AAI assets worth 1,300 crore at 3 airports sold to Adani for 500 crore, union says

The Airport Authority of India’s (AAI) aeronautical and non-aeronautical assets at three airports taken over by Adani have been transferred to a fraction of earlier estimates made when seeking government approval for the privatization, the union said. his employees.

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In an open letter to Prime Minister Narendra Modi on October 2, the Airports Authority Employees Union pointed out that assets valued at 1,300 crore at the time the Civil Aviation Ministry sought approval from the Committee of The government’s valuation public-private partnerships (PPPACs) were sold to Adani Enterprises Limited (AEL) for just 500 crore yen when it took over Mangaluru, Lucknow and Ahmedabad airports last year.

A total of six airports were tendered by the IAA in December 2018, and AEL was declared the highest bidder for each of them in February 2019. Of these, three were transferred to the AEL, and the other three are likely to be postponed. during that month after requesting an extension citing force majeure due to COVID-19.

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The allegations come at a time when the IAA reported losses in the last fiscal year for the first time since its inception – it suffered a loss of 2,814 crore compared to a profit of 1,985 crore over the past year. fiscal year 2020 – leading it to apply a salary reduction for its employees in July for a period of six months.

According to the contracts signed between Adani Enterprises and the IAA for the airports of Mangaluru, Lucknow, Ahmedabad in February 2020, the latter had to pay 74.5 crore, 147 crore and 277 crore ₹ for the aeronautical and non-aeronautical assets of the three airports. . These assets form the basis of regulatory assets and the amount was to be paid within 90 days of the date of commercial operation.

However, when these figures are compared to the estimates prepared by the Ministry of Civil Aviation in its proposal to the PPPACs, they represent a deficit of 80% for Mangaluru airport, 75% for Lucknow and 28% for Ahmedabad.

According to the discussion report of the 85th PPPAC meeting held on December 11, 2018, these properties were valued at 363 crore at Mangaluru airport, 583 crore at Lucknow airport and 384 crore at Ahmedabad airport. .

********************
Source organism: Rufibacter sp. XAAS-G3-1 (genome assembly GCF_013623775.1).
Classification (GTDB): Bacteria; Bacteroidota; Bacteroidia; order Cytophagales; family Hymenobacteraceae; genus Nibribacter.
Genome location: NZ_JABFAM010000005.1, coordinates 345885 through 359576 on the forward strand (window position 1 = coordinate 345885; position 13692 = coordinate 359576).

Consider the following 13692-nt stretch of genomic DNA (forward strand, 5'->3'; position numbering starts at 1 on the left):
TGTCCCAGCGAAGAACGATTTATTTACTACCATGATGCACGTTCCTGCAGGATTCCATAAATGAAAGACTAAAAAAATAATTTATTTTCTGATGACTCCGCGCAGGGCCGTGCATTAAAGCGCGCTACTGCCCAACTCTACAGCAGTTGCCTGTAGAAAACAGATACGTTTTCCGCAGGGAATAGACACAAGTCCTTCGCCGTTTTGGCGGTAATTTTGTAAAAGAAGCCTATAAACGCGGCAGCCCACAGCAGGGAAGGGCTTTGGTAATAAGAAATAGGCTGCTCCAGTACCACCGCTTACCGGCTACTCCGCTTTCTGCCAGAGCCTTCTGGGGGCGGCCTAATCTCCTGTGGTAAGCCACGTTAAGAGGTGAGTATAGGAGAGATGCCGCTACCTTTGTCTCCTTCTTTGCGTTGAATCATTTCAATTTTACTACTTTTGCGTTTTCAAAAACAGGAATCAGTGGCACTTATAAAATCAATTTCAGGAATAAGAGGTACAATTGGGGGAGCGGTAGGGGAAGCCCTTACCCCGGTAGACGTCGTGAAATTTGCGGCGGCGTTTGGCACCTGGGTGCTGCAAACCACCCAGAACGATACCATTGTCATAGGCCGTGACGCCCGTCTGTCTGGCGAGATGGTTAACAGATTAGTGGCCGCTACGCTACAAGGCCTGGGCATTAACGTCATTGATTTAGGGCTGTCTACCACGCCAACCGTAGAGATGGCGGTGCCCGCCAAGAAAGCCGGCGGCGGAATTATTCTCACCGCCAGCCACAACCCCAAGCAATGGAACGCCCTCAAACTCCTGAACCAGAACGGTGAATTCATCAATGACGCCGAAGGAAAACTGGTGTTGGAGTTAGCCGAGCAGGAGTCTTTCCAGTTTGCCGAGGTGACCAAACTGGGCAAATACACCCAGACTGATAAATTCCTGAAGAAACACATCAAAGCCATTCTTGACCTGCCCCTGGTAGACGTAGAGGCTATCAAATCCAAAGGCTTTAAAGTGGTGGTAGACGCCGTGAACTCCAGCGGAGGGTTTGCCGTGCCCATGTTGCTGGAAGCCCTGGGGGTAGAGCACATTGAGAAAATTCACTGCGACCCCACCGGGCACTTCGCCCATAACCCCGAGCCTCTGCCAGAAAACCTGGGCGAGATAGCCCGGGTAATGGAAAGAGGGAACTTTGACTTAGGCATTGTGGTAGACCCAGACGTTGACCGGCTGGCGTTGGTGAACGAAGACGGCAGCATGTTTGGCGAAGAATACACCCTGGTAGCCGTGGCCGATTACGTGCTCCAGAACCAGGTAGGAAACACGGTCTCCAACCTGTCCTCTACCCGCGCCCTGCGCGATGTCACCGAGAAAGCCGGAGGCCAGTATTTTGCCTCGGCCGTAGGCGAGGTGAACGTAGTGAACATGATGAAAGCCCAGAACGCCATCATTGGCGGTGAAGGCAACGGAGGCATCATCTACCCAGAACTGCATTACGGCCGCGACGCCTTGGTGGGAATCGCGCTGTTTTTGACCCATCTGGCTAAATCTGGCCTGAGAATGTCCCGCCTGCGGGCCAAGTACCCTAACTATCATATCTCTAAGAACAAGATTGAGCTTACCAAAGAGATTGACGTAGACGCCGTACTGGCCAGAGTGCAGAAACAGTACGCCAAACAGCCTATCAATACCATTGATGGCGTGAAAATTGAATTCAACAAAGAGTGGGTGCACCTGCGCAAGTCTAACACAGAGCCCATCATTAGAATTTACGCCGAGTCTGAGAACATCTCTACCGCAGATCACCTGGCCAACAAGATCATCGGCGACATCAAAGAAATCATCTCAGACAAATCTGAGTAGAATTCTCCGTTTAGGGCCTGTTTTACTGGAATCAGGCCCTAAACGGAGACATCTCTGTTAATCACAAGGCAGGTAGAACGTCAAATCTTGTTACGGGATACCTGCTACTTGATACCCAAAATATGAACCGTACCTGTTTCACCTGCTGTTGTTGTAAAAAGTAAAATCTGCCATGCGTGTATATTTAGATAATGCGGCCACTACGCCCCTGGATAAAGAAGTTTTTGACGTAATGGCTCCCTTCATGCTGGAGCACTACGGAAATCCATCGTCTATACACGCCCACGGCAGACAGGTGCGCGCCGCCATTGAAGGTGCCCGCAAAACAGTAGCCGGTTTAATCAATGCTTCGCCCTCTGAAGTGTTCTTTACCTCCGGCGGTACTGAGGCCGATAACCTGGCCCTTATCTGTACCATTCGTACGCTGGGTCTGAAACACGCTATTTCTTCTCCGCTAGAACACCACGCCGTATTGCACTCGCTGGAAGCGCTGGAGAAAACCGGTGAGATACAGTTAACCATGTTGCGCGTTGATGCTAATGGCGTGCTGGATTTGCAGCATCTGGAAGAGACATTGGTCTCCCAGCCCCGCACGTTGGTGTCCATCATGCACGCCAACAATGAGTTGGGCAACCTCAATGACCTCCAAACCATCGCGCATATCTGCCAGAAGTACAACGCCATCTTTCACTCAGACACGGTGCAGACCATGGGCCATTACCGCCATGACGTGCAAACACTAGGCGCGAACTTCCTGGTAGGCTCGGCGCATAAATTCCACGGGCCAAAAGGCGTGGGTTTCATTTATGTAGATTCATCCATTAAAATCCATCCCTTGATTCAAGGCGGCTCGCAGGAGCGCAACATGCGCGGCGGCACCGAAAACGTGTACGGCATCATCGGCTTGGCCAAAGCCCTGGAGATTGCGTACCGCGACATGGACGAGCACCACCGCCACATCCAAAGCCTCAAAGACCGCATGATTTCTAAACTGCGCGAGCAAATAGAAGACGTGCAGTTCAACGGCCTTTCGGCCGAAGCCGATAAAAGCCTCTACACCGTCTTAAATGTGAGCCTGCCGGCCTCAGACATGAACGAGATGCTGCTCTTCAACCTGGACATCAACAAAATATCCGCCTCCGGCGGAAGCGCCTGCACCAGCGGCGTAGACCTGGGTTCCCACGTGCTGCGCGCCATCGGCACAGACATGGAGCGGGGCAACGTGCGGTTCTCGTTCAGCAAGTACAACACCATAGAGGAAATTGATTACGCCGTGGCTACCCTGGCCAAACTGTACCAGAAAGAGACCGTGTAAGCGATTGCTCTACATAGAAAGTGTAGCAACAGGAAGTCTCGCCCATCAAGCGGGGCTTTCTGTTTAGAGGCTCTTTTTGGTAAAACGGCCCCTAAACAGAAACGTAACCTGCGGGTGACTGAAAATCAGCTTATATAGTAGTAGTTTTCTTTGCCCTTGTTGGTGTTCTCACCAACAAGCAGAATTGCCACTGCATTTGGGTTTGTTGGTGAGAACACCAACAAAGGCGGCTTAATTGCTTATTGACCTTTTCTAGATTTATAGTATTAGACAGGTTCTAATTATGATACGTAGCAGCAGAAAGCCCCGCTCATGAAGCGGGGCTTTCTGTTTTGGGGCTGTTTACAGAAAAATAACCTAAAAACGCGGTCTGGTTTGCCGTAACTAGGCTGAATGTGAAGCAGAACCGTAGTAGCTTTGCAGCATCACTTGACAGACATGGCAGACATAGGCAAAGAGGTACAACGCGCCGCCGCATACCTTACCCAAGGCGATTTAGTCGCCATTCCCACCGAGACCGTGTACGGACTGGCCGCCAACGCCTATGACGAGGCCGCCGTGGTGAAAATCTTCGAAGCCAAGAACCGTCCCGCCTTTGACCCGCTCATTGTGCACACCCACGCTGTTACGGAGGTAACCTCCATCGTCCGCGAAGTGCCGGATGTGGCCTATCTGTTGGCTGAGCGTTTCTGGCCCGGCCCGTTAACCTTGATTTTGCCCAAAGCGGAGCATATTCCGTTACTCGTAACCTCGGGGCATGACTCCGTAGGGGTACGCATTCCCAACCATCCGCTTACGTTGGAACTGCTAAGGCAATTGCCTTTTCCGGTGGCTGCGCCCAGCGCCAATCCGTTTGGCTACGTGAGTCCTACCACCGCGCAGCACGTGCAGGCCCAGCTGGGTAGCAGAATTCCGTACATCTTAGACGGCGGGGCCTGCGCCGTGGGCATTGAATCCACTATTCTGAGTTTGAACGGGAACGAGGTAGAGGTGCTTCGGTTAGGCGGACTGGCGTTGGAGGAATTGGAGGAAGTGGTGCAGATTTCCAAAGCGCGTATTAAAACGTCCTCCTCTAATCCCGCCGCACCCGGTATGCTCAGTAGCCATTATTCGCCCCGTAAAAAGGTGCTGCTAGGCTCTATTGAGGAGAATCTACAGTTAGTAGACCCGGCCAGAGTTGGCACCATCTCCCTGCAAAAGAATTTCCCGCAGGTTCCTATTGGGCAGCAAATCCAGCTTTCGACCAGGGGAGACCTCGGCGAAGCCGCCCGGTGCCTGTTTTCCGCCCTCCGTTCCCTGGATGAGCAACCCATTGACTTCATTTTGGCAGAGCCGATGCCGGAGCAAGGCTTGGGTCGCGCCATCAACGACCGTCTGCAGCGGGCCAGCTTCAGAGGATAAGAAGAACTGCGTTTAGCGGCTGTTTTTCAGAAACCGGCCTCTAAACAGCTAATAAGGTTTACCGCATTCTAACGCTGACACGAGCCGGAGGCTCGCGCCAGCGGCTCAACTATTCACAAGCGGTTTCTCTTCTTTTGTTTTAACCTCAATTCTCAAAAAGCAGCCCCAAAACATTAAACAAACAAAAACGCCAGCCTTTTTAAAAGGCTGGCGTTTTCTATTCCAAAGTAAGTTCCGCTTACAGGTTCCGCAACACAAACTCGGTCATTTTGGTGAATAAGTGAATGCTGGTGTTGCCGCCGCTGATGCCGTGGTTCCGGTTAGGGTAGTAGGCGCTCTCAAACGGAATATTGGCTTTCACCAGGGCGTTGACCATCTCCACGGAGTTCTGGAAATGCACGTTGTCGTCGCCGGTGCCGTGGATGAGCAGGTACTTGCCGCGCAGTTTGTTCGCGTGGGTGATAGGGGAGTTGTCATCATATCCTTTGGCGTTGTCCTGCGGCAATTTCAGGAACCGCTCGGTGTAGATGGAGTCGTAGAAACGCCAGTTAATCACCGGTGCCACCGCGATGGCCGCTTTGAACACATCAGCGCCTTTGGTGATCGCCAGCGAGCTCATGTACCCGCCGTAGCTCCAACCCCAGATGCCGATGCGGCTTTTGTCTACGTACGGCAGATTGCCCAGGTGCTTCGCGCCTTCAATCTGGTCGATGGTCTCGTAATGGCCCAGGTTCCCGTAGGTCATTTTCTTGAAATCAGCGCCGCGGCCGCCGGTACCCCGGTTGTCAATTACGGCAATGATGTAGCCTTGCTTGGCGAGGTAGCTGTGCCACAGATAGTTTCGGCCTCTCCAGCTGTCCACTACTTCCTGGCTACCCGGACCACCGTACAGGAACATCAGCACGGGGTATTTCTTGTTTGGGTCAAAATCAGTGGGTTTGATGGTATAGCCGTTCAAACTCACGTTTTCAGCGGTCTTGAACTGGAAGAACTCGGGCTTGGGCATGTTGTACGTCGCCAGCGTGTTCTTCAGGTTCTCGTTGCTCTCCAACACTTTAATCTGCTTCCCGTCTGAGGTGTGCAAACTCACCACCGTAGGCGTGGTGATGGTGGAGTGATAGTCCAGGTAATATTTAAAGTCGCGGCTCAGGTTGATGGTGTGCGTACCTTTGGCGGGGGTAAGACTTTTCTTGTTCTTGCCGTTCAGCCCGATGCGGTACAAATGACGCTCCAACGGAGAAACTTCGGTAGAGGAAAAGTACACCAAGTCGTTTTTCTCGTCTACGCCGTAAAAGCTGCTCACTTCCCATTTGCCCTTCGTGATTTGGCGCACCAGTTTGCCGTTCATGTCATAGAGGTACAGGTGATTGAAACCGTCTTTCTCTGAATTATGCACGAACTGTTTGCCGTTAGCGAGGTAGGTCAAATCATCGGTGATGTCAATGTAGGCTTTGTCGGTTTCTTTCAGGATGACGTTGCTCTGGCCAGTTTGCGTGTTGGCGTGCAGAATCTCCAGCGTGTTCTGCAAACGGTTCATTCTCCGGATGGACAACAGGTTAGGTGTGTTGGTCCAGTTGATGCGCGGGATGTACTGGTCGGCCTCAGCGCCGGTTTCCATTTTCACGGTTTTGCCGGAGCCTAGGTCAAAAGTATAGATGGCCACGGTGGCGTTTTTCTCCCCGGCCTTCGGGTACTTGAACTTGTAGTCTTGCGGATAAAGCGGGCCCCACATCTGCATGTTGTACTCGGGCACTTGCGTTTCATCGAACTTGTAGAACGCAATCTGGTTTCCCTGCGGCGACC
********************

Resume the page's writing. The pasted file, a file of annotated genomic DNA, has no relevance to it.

The Hindu verified the figures cited in the three contracts and the PPPAC document.


Amount to be reimbursed by the successful bidder for the cost of IAA assets according to the minutes of discussion of the 85th meeting of the PPPAC on December 11, 2018 Amount quoted in the contract with Adani Enterprises Difference
Mangaluru ₹ 363 crore 74.5 crore ₹ 288.50 crore
Lucknow ₹ 363 crore 147.93 crore ₹ 435.07 crore

In response to questions sent by e-mail to the Adani group, the latter replied that it fulfilled the conditions set out in the tender document for the privatization of six airports.

“In accordance with the tender documents given to all bidders, the concessionaire was required to pay the amount of investments made by AAI as at 31.03.2018, which was predefined in the respective concession contract,” said a holder. word of the group Adani.

These fees were paid by Adani. In addition, the Concessionaire was also required to reimburse additional expenses incurred by the IAA for work undertaken after March 31, 2018, up to the date of the takeover. It was not clear from the response whether this was paid for by AEL.

Several questions have been raised in the past about the Adani deal. The Hindu reported in July 2019 that the PPPAC led by then Economic Secretary Subhash Chandra Garg dismissed several key suggestions made by the Ministry of Finance and NITI Aayog, which effectively led Adani to win all six airports . These included a cap on the number of airports that could be bagged by the same entity and the requirement of prior experience in operation and management. The employees’ union also raised these points in its letter and demanded that the prime minister order a suspension of the transfer of the three remaining airports as well as a judicial inquiry into the privatization process.

SC Garg, who resigned from government after being dismissed from his post as finance ministry secretary at the energy ministry, said The Hindu, “The decisions were made by the PPPAC. I was the chair of this committee and I stand by those decisions, but the decisions were not mine. These were unanimous decisions of the entire committee, which also included the Joint Secretary of the Department of Economic Affairs and Councilor NITI Aayog, who made the suggestions (to which reference is made) and both signed the decisions. Their suggestions were in the nature of initial observations, but ultimately even these two members were part of the decision made by PPPAC.

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